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Cabal Retro Review (Nintendo NES)

Dancing in the streets!

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A conversion of the 1988 the Tad Corporation coin-op of the same name, Cabal came out at a time when this style of shooting game was very much in vogue. Titles such as Operation Wolf, Terminator 2: Arcade Game and Line of Fire were all the rage and everyone wanted to cash in. Where Cabal differs from these other titles is that you actually see your character on the screen and also it didn’t scroll, in fact in many ways it was reminiscent of the much earlier 1983 Exidy arcade classic Crossbow. This means that it actually adapted much better to home systems because it required a joystick rather than a light gun. I was personally a huge fan of the original arcade game and purchased Ocean Software’s incredible ZX Spectrum version as soon as it was released and a later bought the game again when I upgraded to an Atari ST. As such a huge fan of Cabal I was pretty interested to find out that a NES port existed and even more intrigued to find out if it matched up to the majesty of Ocean’s home versions.

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I already mentioned how Cabal is viewed from a third person perspective. This means that you are required to move both a crosshair to shoot stuff, which is done by holding down the fire button, and your actual character to stop him getting shot! One of the other more original features of Cabal is the way you can both destroy (with several hits) and hide behind large parts of the scenery, using it as a shield. As well as your trusty machine gun your character is also armed with a limited number of hand grenades. The grenades are very useful for despatching tanks, helicopters and large parts of scenery when needed so should be conserved. As the level increase so does the amount of firepower needed to despatch the enemy. Essentially each level is just a single screen affair but there is more than enough to keep you interested. Possibly my favourite feature of Cabal is the way your character dances off into the distance when you complete a level! Of all the crosshair style shooting games out there the original arcade version of Cabal (and indeed Ocean’s excellent computer ports) is my favourite and a game that I feel deserves a lot more attention than it gets.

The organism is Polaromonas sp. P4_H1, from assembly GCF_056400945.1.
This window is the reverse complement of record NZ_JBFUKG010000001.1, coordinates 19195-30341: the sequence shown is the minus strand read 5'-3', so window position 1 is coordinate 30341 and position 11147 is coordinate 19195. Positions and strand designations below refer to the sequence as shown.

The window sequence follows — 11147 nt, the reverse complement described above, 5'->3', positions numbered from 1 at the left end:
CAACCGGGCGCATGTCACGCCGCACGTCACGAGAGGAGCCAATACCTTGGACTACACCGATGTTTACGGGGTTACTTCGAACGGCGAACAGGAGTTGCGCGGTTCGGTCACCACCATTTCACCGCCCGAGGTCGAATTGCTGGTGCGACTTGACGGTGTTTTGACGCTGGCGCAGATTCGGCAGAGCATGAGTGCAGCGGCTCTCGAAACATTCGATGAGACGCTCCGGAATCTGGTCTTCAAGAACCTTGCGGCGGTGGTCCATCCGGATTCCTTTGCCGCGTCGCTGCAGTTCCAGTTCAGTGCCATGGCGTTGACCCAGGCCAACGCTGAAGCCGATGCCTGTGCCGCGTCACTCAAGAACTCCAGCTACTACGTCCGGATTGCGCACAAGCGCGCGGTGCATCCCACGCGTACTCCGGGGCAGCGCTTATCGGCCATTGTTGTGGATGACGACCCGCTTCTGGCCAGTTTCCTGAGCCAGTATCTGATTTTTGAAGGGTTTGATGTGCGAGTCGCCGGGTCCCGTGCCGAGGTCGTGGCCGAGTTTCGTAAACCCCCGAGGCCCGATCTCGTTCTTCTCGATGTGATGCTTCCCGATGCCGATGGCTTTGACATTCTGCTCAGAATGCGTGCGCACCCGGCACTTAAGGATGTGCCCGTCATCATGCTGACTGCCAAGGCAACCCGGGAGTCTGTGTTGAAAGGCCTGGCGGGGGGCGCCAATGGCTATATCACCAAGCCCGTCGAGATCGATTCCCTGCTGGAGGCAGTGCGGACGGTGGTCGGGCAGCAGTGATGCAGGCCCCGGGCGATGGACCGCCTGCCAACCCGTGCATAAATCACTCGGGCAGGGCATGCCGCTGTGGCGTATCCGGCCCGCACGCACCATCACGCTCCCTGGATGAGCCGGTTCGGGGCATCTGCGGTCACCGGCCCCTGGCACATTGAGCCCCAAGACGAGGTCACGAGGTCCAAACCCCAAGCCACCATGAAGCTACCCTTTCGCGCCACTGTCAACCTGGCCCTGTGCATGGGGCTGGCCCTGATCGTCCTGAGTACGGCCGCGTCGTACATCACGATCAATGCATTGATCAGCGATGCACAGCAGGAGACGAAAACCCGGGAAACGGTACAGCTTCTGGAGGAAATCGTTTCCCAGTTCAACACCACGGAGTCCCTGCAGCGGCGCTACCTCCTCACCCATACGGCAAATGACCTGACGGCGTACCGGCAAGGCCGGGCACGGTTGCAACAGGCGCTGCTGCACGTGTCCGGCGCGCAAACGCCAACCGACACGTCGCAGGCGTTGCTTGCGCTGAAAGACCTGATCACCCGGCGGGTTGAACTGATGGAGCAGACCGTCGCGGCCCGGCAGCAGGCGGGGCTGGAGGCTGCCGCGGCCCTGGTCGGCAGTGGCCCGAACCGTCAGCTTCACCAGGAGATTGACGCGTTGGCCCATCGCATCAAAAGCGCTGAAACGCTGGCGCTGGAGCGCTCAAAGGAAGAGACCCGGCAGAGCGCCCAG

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Sadly this NES port of Cabal is a pretty poor conversion all in all. The graphics are very simple, lacking in detail and feature some awful colour choices, which I found to be a problem with many of Milton Bradley’s NES games. Then there is also the horrendous sprite flicker and slowdown too, making NES Cabal borderline unplayable at times. It does fare a bit better when it comes to the sound though as both the effects and music are pretty decent. Thankfully the co-op two-player mode is retained from the original and the rest of the playability is mostly indicted, it’s the technical problems that let NES Cabal down the most. As such a huge fan of Cabal I really wanted to love this NES version, but I just cannot hide my disappointment. It’s not that NES Cabal is a terrible game by any means, far from it, but it’s just not the game it could have been. Oh how I wish that the amazingly good looking Atari Lynx port had seen a release because it leaves this as the only way to play Cabal on a home console and that makes me very sad.


Final Verdict: 2.5/5

rate2.5

Available on: Nintendo Entertainment System (reviewed), Sinclair ZX Spectrum, Amstrad CPC, Commodore 64, Atari ST, DOS PC, Commodore Amiga ; Publisher: Milton Bradley ; Developer: Zippo Games ; Players: 1-2 ; Released: 1990 ; ESRB: N/A ; MSRP: N/A

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